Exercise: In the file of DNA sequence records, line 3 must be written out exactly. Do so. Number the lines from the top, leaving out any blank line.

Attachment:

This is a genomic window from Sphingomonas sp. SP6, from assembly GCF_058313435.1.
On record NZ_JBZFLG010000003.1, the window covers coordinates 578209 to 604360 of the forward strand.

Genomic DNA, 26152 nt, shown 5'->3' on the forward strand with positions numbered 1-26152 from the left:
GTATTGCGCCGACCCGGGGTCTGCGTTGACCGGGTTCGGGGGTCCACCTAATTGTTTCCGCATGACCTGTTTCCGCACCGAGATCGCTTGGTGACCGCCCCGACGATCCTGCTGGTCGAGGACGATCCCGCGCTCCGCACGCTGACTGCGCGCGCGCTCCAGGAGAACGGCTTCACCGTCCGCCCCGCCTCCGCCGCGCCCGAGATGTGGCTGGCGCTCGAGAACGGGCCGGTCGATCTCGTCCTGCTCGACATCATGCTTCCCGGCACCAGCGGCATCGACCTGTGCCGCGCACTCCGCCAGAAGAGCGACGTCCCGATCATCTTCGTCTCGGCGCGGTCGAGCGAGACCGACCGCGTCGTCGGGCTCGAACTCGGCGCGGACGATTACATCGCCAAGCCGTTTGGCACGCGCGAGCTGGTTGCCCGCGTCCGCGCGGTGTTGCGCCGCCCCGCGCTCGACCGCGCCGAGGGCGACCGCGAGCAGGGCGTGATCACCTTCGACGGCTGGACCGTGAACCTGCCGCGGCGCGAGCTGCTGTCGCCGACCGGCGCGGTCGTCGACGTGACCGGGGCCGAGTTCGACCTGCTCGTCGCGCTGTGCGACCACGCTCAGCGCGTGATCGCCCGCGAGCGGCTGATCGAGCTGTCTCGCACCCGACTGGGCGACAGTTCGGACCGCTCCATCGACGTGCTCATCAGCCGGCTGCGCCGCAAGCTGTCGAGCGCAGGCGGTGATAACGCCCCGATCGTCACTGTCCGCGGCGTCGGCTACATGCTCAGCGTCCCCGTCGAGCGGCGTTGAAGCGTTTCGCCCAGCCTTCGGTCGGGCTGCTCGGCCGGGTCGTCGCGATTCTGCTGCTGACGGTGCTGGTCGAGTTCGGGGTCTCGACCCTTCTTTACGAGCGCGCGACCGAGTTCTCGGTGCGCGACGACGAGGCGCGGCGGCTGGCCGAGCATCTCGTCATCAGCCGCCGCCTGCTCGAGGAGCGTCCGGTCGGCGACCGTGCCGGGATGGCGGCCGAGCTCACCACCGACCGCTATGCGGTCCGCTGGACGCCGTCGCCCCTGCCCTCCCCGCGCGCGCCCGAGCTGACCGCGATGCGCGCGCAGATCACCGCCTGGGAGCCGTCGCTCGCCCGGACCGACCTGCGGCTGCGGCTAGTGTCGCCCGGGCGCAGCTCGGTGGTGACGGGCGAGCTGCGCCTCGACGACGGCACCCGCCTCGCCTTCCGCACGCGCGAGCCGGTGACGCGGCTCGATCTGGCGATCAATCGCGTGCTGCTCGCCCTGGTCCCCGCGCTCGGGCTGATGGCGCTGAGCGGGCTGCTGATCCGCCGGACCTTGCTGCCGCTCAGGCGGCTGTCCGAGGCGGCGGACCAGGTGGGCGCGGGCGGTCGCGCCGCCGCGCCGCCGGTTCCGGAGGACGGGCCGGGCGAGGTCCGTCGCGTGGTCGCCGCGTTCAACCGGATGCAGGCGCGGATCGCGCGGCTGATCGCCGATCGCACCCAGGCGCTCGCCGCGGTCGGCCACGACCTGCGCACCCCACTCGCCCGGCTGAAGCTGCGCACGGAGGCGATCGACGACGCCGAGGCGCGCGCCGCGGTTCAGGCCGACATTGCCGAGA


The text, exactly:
Genomic DNA, 26152 nt, shown 5'->3' on the forward strand with positions numbered 1-26152 from the left: